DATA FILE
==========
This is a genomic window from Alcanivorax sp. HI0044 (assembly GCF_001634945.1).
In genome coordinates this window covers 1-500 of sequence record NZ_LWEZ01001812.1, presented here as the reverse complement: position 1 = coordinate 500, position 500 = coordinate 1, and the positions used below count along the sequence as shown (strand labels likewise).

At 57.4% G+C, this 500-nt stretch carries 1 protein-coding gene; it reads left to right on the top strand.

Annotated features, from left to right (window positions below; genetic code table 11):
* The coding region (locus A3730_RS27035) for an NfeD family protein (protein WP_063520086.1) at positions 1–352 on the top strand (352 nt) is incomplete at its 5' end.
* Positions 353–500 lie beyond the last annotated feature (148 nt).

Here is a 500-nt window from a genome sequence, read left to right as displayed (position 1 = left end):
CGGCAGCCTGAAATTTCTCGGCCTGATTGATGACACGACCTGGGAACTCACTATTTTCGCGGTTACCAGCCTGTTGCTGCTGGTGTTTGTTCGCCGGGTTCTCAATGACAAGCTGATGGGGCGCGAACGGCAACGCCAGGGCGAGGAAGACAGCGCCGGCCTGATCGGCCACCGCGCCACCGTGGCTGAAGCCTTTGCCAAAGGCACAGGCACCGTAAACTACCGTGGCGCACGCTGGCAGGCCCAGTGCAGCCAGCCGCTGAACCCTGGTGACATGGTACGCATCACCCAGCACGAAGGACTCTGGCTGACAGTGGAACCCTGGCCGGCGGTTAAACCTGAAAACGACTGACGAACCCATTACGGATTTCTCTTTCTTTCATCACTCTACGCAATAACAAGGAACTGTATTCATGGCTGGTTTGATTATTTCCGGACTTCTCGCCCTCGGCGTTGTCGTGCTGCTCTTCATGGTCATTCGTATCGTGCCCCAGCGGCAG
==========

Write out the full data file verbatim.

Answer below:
This is a genomic window from Alcanivorax sp. HI0044 (assembly GCF_001634945.1).
In genome coordinates this window covers 1-500 of sequence record NZ_LWEZ01001812.1, presented here as the reverse complement: position 1 = coordinate 500, position 500 = coordinate 1, and the positions used below count along the sequence as shown (strand labels likewise).

At 57.4% G+C, this 500-nt stretch carries 1 protein-coding gene; it reads left to right on the top strand.

Annotated features, from left to right (window positions below; genetic code table 11):
* The coding region (locus A3730_RS27035) for an NfeD family protein (protein WP_063520086.1) at positions 1–352 on the top strand (352 nt) is incomplete at its 5' end.
* Positions 353–500 lie beyond the last annotated feature (148 nt).

Here is a 500-nt window from a genome sequence, read left to right as displayed (position 1 = left end):
CGGCAGCCTGAAATTTCTCGGCCTGATTGATGACACGACCTGGGAACTCACTATTTTCGCGGTTACCAGCCTGTTGCTGCTGGTGTTTGTTCGCCGGGTTCTCAATGACAAGCTGATGGGGCGCGAACGGCAACGCCAGGGCGAGGAAGACAGCGCCGGCCTGATCGGCCACCGCGCCACCGTGGCTGAAGCCTTTGCCAAAGGCACAGGCACCGTAAACTACCGTGGCGCACGCTGGCAGGCCCAGTGCAGCCAGCCGCTGAACCCTGGTGACATGGTACGCATCACCCAGCACGAAGGACTCTGGCTGACAGTGGAACCCTGGCCGGCGGTTAAACCTGAAAACGACTGACGAACCCATTACGGATTTCTCTTTCTTTCATCACTCTACGCAATAACAAGGAACTGTATTCATGGCTGGTTTGATTATTTCCGGACTTCTCGCCCTCGGCGTTGTCGTGCTGCTCTTCATGGTCATTCGTATCGTGCCCCAGCGGCAG